March 8, 2024

Manufacturing Comeback?

Manufacturing Comeback?

The construction industry is seeing a boom, with heavy investments from the manufacturing sector in new projects, according to the latest Marcum Commercial Construction Index. Spending in this category is up 186% in the past three years, as Anirban Basu, our chief construction economist, points out in the Q4 2023 report.

While it may be a while before manufacturing in the U.S. makes a proper comeback—labor shortages remain a problem—this latest growth is one of many positive indicators of the regrowth of manufacturing on U.S. shores. With manufacturing making up a little more than 10% of the U.S. economy, what happens in this sector also affects many other industries.

Fueling the growth are several laws signed in 2021 and 2022—the Infrastructure Investment and Jobs Act, the Creating Helpful Incentives to Produce Semiconductors and Science Act, and the Inflation Reduction Act. They’ve brought needed capital into the industry, which is seeing record private-sector investment, notably in areas like semiconductors, where demand has been surging. There are also tax incentives in this legislation, as some of you are aware. Many of our clients have been working with their Marcum professionals to take advantage of them.

All of the investment in manufacturing is a good sign for the nearshoring trend, which many people welcome. Relying on distant manufacturers for staples we rely on—whether semiconductors or consumer packaged goods—has historically been less costly in many scenarios than making products in the U.S., but there are some major tradeoffs. A big one is the risk of shortages if the supply chain is disrupted. No one wants to go back to the days of stockpiling toilet paper.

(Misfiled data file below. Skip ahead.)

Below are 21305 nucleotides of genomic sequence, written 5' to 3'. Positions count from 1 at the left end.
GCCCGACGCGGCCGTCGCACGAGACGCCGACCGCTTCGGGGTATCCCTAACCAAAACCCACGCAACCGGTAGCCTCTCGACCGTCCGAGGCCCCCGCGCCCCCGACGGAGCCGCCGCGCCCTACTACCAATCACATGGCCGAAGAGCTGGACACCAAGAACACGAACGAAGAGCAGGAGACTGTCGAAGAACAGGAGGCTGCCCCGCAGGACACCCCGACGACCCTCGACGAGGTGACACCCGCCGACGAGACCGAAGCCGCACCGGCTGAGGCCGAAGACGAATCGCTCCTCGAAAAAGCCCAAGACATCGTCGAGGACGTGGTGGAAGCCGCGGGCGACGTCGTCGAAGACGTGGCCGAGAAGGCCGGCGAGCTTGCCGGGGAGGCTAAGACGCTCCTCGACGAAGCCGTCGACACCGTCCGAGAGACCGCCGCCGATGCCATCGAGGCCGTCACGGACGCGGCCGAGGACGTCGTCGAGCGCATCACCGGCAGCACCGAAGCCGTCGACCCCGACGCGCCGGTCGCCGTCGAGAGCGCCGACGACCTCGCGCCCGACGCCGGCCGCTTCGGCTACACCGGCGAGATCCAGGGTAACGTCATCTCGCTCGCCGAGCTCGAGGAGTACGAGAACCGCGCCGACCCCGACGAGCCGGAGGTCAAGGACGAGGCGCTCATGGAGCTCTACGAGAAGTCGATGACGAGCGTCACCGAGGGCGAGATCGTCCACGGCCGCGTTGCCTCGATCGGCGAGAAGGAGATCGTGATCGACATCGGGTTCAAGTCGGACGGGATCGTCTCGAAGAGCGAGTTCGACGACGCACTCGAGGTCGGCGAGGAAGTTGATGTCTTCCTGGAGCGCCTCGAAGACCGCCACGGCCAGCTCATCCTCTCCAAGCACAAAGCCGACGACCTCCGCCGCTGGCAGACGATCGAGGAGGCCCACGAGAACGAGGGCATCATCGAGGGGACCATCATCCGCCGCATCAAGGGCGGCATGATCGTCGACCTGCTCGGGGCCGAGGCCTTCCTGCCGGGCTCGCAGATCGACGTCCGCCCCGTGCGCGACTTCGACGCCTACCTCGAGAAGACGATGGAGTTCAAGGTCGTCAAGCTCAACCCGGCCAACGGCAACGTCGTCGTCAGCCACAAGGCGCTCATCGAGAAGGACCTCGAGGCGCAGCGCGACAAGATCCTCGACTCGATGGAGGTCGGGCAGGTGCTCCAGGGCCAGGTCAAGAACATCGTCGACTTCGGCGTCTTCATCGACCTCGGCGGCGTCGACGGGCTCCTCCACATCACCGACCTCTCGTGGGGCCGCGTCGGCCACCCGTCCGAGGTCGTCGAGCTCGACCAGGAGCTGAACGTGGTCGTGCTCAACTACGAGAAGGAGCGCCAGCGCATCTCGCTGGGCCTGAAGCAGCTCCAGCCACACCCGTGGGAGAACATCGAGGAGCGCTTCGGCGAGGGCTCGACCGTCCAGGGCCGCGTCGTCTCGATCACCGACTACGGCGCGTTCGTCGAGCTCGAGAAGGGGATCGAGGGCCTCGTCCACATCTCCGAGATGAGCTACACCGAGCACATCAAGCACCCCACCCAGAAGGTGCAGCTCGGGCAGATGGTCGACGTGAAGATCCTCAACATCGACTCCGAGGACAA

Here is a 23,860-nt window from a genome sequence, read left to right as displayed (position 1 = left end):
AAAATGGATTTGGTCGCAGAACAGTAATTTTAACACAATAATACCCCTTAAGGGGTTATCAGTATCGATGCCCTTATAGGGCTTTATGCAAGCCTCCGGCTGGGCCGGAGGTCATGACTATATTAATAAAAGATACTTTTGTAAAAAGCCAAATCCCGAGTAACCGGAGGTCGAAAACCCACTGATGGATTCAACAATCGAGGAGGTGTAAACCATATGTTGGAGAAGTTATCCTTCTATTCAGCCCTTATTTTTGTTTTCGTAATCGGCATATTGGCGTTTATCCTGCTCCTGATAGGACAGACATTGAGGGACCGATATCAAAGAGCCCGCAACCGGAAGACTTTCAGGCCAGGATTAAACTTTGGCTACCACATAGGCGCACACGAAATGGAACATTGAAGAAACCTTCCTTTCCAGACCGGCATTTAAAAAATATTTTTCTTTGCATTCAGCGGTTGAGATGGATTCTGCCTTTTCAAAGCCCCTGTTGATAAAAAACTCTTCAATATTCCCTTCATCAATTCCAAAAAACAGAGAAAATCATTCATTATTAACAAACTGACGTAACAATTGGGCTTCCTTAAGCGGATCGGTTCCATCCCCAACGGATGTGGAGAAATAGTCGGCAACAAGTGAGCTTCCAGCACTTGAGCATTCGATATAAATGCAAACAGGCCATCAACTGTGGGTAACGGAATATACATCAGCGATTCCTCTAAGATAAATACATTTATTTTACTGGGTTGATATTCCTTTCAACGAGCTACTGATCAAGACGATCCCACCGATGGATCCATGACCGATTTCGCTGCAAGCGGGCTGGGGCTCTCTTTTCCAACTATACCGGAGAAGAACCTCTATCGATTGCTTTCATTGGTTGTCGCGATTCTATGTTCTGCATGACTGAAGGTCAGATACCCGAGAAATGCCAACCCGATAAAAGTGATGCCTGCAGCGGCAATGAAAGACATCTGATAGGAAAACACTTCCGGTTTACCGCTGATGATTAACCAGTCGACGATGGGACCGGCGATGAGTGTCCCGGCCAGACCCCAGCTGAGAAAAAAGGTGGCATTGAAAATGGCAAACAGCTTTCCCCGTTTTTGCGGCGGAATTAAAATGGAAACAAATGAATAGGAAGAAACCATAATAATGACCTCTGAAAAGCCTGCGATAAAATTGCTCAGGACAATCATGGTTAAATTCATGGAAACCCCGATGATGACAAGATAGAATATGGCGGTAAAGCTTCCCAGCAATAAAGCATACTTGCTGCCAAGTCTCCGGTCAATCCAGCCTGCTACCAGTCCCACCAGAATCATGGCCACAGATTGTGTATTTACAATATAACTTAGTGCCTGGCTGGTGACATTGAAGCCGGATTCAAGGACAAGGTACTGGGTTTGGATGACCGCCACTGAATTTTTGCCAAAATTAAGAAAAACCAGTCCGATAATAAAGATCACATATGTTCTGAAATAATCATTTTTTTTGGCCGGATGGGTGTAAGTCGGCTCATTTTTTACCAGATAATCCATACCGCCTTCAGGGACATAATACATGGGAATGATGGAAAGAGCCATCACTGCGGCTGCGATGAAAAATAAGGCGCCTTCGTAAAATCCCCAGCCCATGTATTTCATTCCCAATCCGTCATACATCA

Beyond this, many communities want to bring back high-quality, local manufacturing jobs—the kind that can support a family. This new spending in the industrial sector could help to rebuild the base of good jobs in cities that took a hit when jobs moved offshore.

With construction booming in the manufacturing sector, real estate investors may also find new opportunities. Demand for office and warehouse space has been down, and many investment firms are looking for new pastures.

The big question for 2024 and beyond will be about interest rates and when the Fed will cut them. All real estate sectors have been affected by high-interest rates, which have added to the cost of acquisitions and purchases and ongoing overhead for real property. If interest rates go down, the economy could see growth in many areas. That’s something everyone can get behind.

Today is International Women’s Day, a day that celebrates the achievements of women and brings a focus on accelerating equality for women around the world. There has been tremendous growth of women in the accounting profession in recent decades, with women now making up 60% of accountants and auditors in the U.S. That pipeline of talent bodes well for greater diversity at the top of our profession, an area where women are still underrepresented at many firms.

Sunday is Daylight Savings Time. Don’t forget to turn your clocks forward by one hour. Enjoy that extra hour of daylight everyone!